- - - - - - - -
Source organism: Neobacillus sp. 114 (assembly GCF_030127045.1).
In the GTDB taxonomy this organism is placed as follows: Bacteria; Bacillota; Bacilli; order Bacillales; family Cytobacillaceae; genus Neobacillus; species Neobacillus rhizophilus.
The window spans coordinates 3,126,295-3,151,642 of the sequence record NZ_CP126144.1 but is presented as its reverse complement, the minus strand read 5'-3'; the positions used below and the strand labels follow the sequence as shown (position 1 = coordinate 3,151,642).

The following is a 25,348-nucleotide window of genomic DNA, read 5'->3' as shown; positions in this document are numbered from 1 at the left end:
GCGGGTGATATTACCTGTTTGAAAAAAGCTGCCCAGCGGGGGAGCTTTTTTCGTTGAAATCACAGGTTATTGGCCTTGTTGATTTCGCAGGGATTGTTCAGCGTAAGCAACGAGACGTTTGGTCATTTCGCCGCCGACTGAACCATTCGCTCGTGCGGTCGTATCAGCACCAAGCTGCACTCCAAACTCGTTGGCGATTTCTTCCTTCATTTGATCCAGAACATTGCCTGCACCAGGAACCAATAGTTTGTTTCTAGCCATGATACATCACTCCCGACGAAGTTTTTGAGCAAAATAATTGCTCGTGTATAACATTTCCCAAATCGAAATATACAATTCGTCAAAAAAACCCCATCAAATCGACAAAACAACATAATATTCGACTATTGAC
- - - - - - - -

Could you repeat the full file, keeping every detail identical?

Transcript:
Source organism: Neobacillus sp. 114 (assembly GCF_030127045.1).
In the GTDB taxonomy this organism is placed as follows: Bacteria; Bacillota; Bacilli; order Bacillales; family Cytobacillaceae; genus Neobacillus; species Neobacillus rhizophilus.
The window spans coordinates 3,126,295-3,151,642 of the sequence record NZ_CP126144.1 but is presented as its reverse complement, the minus strand read 5'-3'; the positions used below and the strand labels follow the sequence as shown (position 1 = coordinate 3,151,642).

The following is a 25,348-nucleotide window of genomic DNA, read 5'->3' as shown; positions in this document are numbered from 1 at the left end:
GCGGGTGATATTACCTGTTTGAAAAAAGCTGCCCAGCGGGGGAGCTTTTTTCGTTGAAATCACAGGTTATTGGCCTTGTTGATTTCGCAGGGATTGTTCAGCGTAAGCAACGAGACGTTTGGTCATTTCGCCGCCGACTGAACCATTCGCTCGTGCGGTCGTATCAGCACCAAGCTGCACTCCAAACTCGTTGGCGATTTCTTCCTTCATTTGATCCAGAACATTGCCTGCACCAGGAACCAATAGTTTGTTTCTAGCCATGATACATCACTCCCGACGAAGTTTTTGAGCAAAATAATTGCTCGTGTATAACATTTCCCAAATCGAAATATACAATTCGTCAAAAAAACCCCATCAAATCGACAAAACAACATAATATTCGACTATTGAC